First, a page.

FOLDING CHAIRS WERE SET-UP ALONG THE TOPS OF THE LIMESTONE ROWS.
SEE PHOTO SECOND FROM BOTTOM

The theatre I am speaking of is called Indian Fort. Its entire arc of seating is stacked limestone. This construction is very graphic visually. Similarly, ancient Roman amphitheatres used limestone frequently.

I thought I could find another U.S. amphitheatre made of limestone online but had no such luck. Natural limestone is found abundantly in Kentucky. Historically it became customary to use it for construction of both simple and formal buildings and decoration. It probably presented itself as the natural stone of choice for the centennial construction.  

VIEW OF THE WORKMANSHIP OF THE STACKED STONE ROWS 
The labor to build Indian Fort would have been skilled. Stacking rock requires knowledgeable masons. The entire project cost $100.000. This included a wooden entrance structure that held the ticket office, rest rooms and associated needs

THE CHAIRS ALL IN PLACE ON THE LIMESTONE-STACKED ROWS 
WAITING FOR THE CROWD.
VINTAGE PHOTO
Coutesy Berea College Special Collections

During the 1950s through the 1970s a commonly held play at the Indian Fort was Wilderness Road by Paul  Green. Other activities such as Berea College graduations were once held at the amphitheatre.  

CROWDS RELAXING IN THE FRESH AIR WHILE 
WATCHING A PLAY AT INDIAN FORT.
VINTAGE PHOTO
Courtesy Berea College Special College

During the past few years the Indian Fort location has been the venue for the  popular Berea Craft Festival which draws crowds from several different states.

The attendees probably are unaware they are getting a taste of ancient Roman architecture as they gaze at crafts from Kentucky and beyond. 

Thursday, January 6, 2011

AFGHANS -- A WOMAN'S TEXTILE TRADITION

SMALL BOX OF OLD PATTERNS

Recently, a small box stuffed with patterns for quilts, afghans and needlepoint fell into my possession. As of today, I have not completely finished going through the material to see what all it contains but I recognized that most of the patterns were torn from pages of magazines dated during the 70s and 80s. That puts most of the box’s material in the range of 30 to 40 years old.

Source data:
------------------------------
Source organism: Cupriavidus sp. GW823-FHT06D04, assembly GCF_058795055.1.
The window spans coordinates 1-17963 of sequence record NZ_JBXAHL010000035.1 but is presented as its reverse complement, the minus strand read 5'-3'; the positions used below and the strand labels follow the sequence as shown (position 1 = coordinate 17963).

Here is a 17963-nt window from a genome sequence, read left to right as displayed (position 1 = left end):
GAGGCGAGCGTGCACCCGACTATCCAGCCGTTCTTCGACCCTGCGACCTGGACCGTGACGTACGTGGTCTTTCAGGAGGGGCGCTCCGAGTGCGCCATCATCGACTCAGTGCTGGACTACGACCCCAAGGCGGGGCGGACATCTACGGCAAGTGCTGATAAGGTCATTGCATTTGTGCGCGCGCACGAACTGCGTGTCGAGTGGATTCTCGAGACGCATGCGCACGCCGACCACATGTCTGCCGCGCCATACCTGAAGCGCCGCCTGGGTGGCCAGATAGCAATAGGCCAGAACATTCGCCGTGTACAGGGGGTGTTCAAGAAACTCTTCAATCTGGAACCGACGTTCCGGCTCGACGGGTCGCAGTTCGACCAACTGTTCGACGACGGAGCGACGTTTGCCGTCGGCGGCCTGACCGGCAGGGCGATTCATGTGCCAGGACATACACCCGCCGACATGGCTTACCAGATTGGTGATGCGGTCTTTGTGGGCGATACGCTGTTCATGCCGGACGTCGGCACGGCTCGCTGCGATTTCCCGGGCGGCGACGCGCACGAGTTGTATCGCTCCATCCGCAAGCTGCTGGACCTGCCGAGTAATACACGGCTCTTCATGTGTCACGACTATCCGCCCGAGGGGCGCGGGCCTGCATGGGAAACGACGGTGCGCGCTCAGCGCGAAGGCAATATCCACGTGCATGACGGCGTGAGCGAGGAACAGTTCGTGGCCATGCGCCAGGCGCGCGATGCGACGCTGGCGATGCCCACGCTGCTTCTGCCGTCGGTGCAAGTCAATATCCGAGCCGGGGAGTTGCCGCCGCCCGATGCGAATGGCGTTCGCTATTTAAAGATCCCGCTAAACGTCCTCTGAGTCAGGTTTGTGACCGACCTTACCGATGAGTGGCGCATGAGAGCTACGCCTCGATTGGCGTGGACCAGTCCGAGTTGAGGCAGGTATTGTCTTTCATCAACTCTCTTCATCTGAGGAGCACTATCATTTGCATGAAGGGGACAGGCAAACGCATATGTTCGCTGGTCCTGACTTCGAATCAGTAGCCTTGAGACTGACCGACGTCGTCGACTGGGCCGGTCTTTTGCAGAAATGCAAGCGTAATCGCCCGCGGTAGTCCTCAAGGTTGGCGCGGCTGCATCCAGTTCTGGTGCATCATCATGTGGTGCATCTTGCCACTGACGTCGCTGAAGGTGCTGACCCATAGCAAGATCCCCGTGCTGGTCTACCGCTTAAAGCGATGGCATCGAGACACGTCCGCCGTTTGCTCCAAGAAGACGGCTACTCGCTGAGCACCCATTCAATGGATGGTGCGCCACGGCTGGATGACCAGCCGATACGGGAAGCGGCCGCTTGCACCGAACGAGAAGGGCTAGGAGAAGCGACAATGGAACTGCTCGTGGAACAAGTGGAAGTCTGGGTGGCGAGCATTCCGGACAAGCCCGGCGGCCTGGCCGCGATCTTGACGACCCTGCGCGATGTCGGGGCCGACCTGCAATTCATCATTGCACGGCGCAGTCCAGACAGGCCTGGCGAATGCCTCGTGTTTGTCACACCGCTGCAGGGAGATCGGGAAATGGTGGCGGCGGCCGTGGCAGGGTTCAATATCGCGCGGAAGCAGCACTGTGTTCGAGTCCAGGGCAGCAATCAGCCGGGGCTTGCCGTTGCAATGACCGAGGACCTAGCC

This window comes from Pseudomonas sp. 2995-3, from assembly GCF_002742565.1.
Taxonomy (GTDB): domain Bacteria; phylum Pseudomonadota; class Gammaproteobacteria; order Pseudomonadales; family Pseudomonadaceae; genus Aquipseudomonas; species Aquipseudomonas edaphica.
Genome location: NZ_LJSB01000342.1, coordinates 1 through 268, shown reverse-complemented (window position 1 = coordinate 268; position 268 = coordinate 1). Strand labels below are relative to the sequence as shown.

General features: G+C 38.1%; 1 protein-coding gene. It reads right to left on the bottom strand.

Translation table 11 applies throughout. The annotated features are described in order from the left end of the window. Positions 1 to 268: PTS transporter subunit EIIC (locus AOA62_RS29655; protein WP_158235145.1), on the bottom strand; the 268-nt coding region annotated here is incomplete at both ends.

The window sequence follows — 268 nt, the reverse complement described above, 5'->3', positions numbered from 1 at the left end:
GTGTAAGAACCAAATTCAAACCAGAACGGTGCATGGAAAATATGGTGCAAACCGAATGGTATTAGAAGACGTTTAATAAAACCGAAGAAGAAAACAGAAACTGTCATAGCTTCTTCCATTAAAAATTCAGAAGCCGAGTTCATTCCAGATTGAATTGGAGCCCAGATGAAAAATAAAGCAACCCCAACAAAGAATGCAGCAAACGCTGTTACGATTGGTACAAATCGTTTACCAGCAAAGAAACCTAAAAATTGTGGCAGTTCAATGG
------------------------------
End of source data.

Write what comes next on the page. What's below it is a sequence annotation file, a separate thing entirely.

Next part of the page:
.
Now why would a small cardboard box filled with this kind of stuff interest me? Well, it wouldn’t have maybe 30 or 40 years ago but now it does. Why?  About in the early 90s I attended an older woman’s estate sale and spied a colorful afghan. For some crazy reason I was smitten with the colors and the workmanship that had gone into it. As perhaps some of you know, I do like women’s handwork -- but usually in the form of quilts. Afghans had never really appealed to me -- I had an instant change of heart as I carried away the beautiful estate sale afghan.


1970S WOMAN'S DAY MAGAZINE ARTICLE ON GRANNY SQUARES 

Since that sale I have been attempting (at a slow pace) to find out more about afghans. This box of patterns would perhaps contribute answers to several of the questions I had regarding them.

Old books about constructing afghans can be found in the library. But, they do not include what were some of the popular patterns over the past years -- or the social history surrounding them. So finding torn-out pages from magazines like Woman’s Day and McCall’s Patterns in the box gave me a snippet of information of what seemed to be popular --  it appeared that the crocheted granny square was the winner since the 70s and perhaps before? Or perhaps since I found this box in Kentucky, the granny square only reflects what was popular here?